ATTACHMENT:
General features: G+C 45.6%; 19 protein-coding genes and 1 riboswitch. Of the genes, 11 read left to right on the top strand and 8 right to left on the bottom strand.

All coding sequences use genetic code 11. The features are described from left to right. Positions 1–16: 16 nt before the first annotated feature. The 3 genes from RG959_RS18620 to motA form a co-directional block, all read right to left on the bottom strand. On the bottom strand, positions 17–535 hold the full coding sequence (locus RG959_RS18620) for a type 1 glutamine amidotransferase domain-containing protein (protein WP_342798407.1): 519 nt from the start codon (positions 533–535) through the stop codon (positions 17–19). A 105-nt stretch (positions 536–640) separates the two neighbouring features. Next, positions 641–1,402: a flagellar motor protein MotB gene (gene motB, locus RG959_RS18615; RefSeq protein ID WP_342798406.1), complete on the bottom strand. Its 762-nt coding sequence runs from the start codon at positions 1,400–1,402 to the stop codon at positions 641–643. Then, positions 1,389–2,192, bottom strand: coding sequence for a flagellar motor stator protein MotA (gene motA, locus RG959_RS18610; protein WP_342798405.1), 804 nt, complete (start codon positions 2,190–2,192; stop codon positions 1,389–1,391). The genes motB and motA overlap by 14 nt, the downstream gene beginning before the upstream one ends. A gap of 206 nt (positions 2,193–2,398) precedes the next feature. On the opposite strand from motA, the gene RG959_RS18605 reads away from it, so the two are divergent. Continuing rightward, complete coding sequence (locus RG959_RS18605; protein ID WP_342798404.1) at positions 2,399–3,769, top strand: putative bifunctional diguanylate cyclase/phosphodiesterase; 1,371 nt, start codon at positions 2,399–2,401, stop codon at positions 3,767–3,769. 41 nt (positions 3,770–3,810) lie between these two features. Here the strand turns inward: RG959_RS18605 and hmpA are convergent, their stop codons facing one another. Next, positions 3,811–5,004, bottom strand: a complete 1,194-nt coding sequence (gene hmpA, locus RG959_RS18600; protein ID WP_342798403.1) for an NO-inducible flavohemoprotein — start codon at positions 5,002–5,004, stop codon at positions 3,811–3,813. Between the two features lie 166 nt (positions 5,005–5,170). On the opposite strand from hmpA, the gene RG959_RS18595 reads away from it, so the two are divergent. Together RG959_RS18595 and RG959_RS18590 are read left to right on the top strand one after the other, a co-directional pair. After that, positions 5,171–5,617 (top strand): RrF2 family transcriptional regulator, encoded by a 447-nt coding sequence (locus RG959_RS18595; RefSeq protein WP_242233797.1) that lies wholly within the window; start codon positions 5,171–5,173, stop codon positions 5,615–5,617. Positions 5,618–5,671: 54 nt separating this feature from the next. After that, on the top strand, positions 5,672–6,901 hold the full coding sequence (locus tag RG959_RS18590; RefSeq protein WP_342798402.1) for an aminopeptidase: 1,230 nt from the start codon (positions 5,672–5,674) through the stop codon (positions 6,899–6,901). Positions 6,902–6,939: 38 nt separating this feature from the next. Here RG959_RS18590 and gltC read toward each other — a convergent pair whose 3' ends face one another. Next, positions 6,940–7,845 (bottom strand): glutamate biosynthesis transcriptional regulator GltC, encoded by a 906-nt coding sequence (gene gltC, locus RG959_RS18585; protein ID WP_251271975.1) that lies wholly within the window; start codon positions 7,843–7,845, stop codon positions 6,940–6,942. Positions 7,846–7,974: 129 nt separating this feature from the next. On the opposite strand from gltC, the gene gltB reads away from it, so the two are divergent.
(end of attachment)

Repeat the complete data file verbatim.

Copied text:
General features: G+C 45.6%; 19 protein-coding genes and 1 riboswitch. Of the genes, 11 read left to right on the top strand and 8 right to left on the bottom strand.

All coding sequences use genetic code 11. The features are described from left to right. Positions 1–16: 16 nt before the first annotated feature. The 3 genes from RG959_RS18620 to motA form a co-directional block, all read right to left on the bottom strand. On the bottom strand, positions 17–535 hold the full coding sequence (locus RG959_RS18620) for a type 1 glutamine amidotransferase domain-containing protein (protein WP_342798407.1): 519 nt from the start codon (positions 533–535) through the stop codon (positions 17–19). A 105-nt stretch (positions 536–640) separates the two neighbouring features. Next, positions 641–1,402: a flagellar motor protein MotB gene (gene motB, locus RG959_RS18615; RefSeq protein ID WP_342798406.1), complete on the bottom strand. Its 762-nt coding sequence runs from the start codon at positions 1,400–1,402 to the stop codon at positions 641–643. Then, positions 1,389–2,192, bottom strand: coding sequence for a flagellar motor stator protein MotA (gene motA, locus RG959_RS18610; protein WP_342798405.1), 804 nt, complete (start codon positions 2,190–2,192; stop codon positions 1,389–1,391). The genes motB and motA overlap by 14 nt, the downstream gene beginning before the upstream one ends. A gap of 206 nt (positions 2,193–2,398) precedes the next feature. On the opposite strand from motA, the gene RG959_RS18605 reads away from it, so the two are divergent. Continuing rightward, complete coding sequence (locus RG959_RS18605; protein ID WP_342798404.1) at positions 2,399–3,769, top strand: putative bifunctional diguanylate cyclase/phosphodiesterase; 1,371 nt, start codon at positions 2,399–2,401, stop codon at positions 3,767–3,769. 41 nt (positions 3,770–3,810) lie between these two features. Here the strand turns inward: RG959_RS18605 and hmpA are convergent, their stop codons facing one another. Next, positions 3,811–5,004, bottom strand: a complete 1,194-nt coding sequence (gene hmpA, locus RG959_RS18600; protein ID WP_342798403.1) for an NO-inducible flavohemoprotein — start codon at positions 5,002–5,004, stop codon at positions 3,811–3,813. Between the two features lie 166 nt (positions 5,005–5,170). On the opposite strand from hmpA, the gene RG959_RS18595 reads away from it, so the two are divergent. Together RG959_RS18595 and RG959_RS18590 are read left to right on the top strand one after the other, a co-directional pair. After that, positions 5,171–5,617 (top strand): RrF2 family transcriptional regulator, encoded by a 447-nt coding sequence (locus RG959_RS18595; RefSeq protein WP_242233797.1) that lies wholly within the window; start codon positions 5,171–5,173, stop codon positions 5,615–5,617. Positions 5,618–5,671: 54 nt separating this feature from the next. After that, on the top strand, positions 5,672–6,901 hold the full coding sequence (locus tag RG959_RS18590; RefSeq protein WP_342798402.1) for an aminopeptidase: 1,230 nt from the start codon (positions 5,672–5,674) through the stop codon (positions 6,899–6,901). Positions 6,902–6,939: 38 nt separating this feature from the next. Here RG959_RS18590 and gltC read toward each other — a convergent pair whose 3' ends face one another. Next, positions 6,940–7,845 (bottom strand): glutamate biosynthesis transcriptional regulator GltC, encoded by a 906-nt coding sequence (gene gltC, locus RG959_RS18585; protein ID WP_251271975.1) that lies wholly within the window; start codon positions 7,843–7,845, stop codon positions 6,940–6,942. Positions 7,846–7,974: 129 nt separating this feature from the next. On the opposite strand from gltC, the gene gltB reads away from it, so the two are divergent.